Thanks guys, for your advice. I've noticed, when posting a question or looking for advice. only around 10% of the members that view the thread actually respond. I wonder why that is. I would think if they have time to read all the posts, they should have time to type a couple lines and submit. It could sure be helpful. However, I found another woodworking forum, which has over 18,000 members. I joined and posted the same question, looking for recommendations or advice on a router. The overwhelming response was actually less than 2% of the viewers. I noticed that 2 - 3% is common on that forum. If this forum was that bad, I wouldn't even bother with it. Although, I do wish more members would contribute a little.
        Mike

        Making sawdust with a Dremel 1680.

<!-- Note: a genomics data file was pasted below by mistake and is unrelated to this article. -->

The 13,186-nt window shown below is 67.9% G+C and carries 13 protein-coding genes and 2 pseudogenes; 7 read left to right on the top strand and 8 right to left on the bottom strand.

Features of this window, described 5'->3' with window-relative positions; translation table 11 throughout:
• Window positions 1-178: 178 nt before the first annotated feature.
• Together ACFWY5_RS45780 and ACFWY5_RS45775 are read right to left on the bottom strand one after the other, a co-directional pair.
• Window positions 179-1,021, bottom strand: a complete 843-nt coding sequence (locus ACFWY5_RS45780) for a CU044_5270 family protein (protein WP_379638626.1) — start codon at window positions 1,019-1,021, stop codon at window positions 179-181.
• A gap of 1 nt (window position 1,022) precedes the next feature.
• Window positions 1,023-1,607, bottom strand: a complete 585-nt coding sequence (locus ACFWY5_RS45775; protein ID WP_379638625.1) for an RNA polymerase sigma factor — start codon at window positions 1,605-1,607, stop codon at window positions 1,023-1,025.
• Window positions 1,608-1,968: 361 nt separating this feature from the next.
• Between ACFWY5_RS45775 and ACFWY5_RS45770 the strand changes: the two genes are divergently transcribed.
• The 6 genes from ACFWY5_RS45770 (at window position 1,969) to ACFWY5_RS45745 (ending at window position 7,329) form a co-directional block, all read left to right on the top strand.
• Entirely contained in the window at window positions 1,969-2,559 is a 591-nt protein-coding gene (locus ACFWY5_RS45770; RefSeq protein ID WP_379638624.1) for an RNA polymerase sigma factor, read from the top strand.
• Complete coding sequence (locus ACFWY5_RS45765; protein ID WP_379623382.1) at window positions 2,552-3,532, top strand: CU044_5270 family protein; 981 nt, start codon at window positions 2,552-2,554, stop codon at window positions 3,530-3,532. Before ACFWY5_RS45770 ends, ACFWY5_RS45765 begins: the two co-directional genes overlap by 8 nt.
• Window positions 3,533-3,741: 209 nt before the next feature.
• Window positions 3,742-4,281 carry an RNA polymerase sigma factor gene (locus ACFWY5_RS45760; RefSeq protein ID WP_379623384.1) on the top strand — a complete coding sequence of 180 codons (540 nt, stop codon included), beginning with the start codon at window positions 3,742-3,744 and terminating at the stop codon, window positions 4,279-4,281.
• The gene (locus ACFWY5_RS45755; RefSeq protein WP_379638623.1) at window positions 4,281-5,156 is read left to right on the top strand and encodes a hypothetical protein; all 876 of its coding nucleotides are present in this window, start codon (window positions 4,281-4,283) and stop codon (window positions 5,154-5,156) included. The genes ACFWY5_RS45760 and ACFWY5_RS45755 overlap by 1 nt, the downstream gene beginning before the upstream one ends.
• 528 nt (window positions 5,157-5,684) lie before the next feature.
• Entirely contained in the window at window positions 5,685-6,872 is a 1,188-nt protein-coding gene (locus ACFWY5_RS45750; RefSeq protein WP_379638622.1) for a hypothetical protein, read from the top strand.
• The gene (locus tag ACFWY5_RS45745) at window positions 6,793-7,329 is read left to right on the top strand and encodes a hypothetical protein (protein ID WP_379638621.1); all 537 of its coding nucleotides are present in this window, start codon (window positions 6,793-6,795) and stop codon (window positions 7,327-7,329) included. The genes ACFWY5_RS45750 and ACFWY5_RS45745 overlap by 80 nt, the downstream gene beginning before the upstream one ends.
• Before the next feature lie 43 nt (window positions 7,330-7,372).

www.picturetrail.com/naturephotos

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        • #5
          Hi Mike

          It's not a problem I've ever encountered and I'm wondering why it's hit you. Are you confident that there's nothing contaminating your palm sander, both on the abrasive and between the abrasive and its mount? If so, would it be worth applying a bit of sanding sealer and seeing if that helps?

          I've certainly sanded oak satisfactorily way beyond 220 grit in the days when I sanded veneers for marquetry.

          Gill
          There is no opinion, however absurd, which men will not readily embrace as soon as they can be brought to the conviction that it is readily adopted.
          (Schopenhauer, Die Kunst Recht zu Behalten)